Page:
Advertising has come a long way from the days of print, radio and television; now online and mobile advertising are typically a brand’s first point of connection to consumers. What was once seen as a very traditional and tactile way of reaching consumers (cue Mad Men) is now more about Facebook-Like driven mobile campaigns and in-app advertising. With a global sales prediction of 49 million units of the iPhone 5 from December 2012 to February 2013, the opportunities to leverage mobile advertising on the small screen again come into the spotlight.
One of the biggest indicators of this growth was evident at this year’s Advertising Week in New York City – creative directors, media planners, brand CMOs and mobile executives were all talking about one thing, mobile advertising. From multinational brands to agencies the likes of Publicis and Saatchi, there was the sense that mobile is hard, there’s still a lot of learning and exploration to improve ads on the small screen and, most importantly, that brands and agencies will suffer if they don’t adopt mobile first into their larger marketing mix.
Just last week, our own CEO David Gwozdz wrote in his Huffington Post blog: “The reality is that mobile advertising will continue to be a challenge; it will be hard to navigate through the muddle of what mobile users want, how they want to receive information, what types of ads will resonate with mobile users and other relevant information. But the good news is that more agency heavyweights the likes of Publicis, Saatchi and R/GA are becoming believers in what mobile can do not only to engage consumers, but to deliver that all important metric, or result, of sales.”
Recent research from eMarketer reiterates my point very well, forecasting that growth and reception to mobile advertising in the U.S. and other countries will drive mobile ad spending worldwide to $6.4 billion in 2012, a 60% jump from $4 billion in 2011. The U.S., for the first time, overtook Japan in the top spot with an estimated $2.3 billion in mobile ad spending in 2012 and the potential to reach $10.3 billion by 2016. Mobile delivers some really incredible benefits – higher engagement rates, more inventory and 24/7 access to consumers. So why do some brands still put all or most of their eggs (figuratively) into the television basket? I hear it all the time from CMOs and creative directors at the biggest agencies in the world. “TV is the most important marketing channel for our clients.” Among other barriers, there’s a fear of bombarding and interrupting mobile users’ daily lives with mobile ads, a lack of mobile understanding and measurement and complacency to follow the traditional definitions of “creative” and “creativity.” But mobile is not just an added channel; it’s the most relevant, accessible and engaging channel that will help brands increase their share of voice.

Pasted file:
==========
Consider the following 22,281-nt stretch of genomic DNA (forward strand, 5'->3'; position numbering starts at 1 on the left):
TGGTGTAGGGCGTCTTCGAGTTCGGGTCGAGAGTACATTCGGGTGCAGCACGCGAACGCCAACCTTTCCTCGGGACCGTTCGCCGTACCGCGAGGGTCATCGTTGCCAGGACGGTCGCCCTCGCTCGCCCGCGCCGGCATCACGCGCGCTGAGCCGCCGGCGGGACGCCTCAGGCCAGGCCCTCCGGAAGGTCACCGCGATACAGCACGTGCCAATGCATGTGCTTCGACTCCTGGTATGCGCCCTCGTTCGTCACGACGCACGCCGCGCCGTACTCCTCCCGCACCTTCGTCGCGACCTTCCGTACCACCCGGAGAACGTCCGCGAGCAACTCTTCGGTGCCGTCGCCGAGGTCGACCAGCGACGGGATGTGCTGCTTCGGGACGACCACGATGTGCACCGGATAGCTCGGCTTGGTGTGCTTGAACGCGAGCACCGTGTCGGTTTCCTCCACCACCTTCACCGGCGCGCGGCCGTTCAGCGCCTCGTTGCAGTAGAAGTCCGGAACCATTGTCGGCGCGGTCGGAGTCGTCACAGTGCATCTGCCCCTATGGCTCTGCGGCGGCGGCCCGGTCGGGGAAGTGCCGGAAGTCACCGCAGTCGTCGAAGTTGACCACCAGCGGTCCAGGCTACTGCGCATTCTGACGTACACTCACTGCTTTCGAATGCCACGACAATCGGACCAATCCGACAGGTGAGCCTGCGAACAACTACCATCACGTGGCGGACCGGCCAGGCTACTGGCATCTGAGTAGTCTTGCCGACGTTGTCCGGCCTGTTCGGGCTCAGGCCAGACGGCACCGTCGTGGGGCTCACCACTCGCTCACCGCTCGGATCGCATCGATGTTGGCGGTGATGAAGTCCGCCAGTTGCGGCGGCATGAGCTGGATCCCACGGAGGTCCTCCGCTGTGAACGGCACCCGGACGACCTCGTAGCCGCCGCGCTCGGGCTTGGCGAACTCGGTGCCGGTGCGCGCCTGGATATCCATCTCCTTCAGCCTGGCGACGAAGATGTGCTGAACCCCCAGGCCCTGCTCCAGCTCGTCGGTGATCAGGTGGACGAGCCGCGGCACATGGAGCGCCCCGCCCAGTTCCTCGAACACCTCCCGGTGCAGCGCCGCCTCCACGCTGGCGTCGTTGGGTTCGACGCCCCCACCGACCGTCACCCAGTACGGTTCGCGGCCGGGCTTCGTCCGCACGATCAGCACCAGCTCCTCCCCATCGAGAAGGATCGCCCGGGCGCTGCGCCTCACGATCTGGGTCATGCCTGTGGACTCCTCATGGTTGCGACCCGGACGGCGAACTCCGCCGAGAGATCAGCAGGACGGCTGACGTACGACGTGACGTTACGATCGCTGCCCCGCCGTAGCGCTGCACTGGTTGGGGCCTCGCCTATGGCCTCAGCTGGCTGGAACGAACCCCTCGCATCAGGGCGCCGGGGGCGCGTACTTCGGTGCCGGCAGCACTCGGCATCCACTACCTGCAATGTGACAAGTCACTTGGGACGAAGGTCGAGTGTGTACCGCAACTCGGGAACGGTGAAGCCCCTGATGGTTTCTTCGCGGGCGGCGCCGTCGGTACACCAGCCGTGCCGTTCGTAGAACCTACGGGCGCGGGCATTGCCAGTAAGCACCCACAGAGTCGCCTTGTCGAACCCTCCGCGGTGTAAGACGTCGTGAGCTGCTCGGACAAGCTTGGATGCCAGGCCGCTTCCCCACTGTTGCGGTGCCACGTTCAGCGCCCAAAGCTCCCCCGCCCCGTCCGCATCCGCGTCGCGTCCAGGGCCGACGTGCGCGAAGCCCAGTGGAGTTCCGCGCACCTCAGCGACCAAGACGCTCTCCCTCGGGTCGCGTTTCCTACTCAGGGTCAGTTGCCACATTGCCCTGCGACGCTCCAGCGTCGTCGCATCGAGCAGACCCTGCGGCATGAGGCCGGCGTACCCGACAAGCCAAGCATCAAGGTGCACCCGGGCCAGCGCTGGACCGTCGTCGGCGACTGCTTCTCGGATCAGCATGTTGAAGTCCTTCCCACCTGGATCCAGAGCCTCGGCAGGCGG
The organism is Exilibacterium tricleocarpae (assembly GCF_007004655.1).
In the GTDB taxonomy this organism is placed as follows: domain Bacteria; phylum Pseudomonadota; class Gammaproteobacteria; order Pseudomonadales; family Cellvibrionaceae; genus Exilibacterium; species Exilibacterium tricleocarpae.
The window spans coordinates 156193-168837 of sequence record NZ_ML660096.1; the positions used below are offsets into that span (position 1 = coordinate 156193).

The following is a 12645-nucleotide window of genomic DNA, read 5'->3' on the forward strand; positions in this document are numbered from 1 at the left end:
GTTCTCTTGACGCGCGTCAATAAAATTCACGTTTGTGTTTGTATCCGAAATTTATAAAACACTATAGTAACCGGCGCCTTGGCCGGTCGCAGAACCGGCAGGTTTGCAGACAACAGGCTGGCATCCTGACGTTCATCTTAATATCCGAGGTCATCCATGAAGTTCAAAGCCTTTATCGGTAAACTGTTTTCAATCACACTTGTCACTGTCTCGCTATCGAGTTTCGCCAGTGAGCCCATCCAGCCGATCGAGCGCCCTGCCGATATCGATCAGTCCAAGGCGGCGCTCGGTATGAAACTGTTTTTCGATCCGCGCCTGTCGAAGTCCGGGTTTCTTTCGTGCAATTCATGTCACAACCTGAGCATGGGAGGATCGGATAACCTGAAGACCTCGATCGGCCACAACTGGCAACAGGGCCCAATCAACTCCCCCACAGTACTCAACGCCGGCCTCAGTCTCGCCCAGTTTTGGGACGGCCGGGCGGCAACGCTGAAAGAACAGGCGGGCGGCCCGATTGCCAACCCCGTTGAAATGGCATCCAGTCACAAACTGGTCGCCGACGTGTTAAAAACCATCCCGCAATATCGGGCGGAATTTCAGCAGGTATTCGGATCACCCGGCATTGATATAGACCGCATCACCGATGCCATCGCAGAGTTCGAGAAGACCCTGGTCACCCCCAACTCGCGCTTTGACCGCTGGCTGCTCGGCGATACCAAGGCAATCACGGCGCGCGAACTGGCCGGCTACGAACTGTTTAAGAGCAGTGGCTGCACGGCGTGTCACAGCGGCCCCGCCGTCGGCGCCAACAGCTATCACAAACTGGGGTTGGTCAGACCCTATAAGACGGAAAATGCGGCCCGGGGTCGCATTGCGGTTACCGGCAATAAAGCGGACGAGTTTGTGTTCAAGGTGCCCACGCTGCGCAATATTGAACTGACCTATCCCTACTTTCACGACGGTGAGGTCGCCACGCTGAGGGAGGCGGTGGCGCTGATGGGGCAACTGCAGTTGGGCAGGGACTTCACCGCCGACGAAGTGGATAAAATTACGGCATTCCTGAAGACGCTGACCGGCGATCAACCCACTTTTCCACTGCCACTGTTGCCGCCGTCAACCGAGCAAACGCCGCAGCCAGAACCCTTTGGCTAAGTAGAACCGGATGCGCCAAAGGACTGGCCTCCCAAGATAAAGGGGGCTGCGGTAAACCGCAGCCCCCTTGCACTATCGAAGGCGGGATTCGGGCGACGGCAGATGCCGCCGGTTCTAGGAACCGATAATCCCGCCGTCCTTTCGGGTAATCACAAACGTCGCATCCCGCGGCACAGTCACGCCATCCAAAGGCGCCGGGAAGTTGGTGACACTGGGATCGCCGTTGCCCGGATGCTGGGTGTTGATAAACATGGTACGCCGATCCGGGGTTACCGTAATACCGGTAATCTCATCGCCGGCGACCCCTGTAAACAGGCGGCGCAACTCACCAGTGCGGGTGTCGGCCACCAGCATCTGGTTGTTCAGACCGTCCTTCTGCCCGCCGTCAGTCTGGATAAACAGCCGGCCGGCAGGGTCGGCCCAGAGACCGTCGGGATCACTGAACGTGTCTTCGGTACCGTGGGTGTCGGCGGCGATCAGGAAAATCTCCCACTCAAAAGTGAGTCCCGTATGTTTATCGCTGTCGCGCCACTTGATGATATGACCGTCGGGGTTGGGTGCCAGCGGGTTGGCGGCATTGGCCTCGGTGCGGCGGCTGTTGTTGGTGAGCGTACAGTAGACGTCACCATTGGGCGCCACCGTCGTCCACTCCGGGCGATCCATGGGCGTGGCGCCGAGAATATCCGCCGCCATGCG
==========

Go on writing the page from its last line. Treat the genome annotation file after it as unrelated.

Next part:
When it comes to advertising, the industry is more difficult to navigate than ever – for those who deliver it, and those who consume it. It’s a crowded space cluttered with advertisers vying for consumers’ often distracted attention and consumers are becoming more selective (and cautious) on where and with whom they choose to engage. The only way to move mobile to where it should be (and can benefit the bottom line of brands) is for traditional, digital, mobile, social, creative and technology to all work together. Only then will we see brands carving out a niche for themselves in the $20 billion monetization opportunity discussed by analyst Mary Meeker.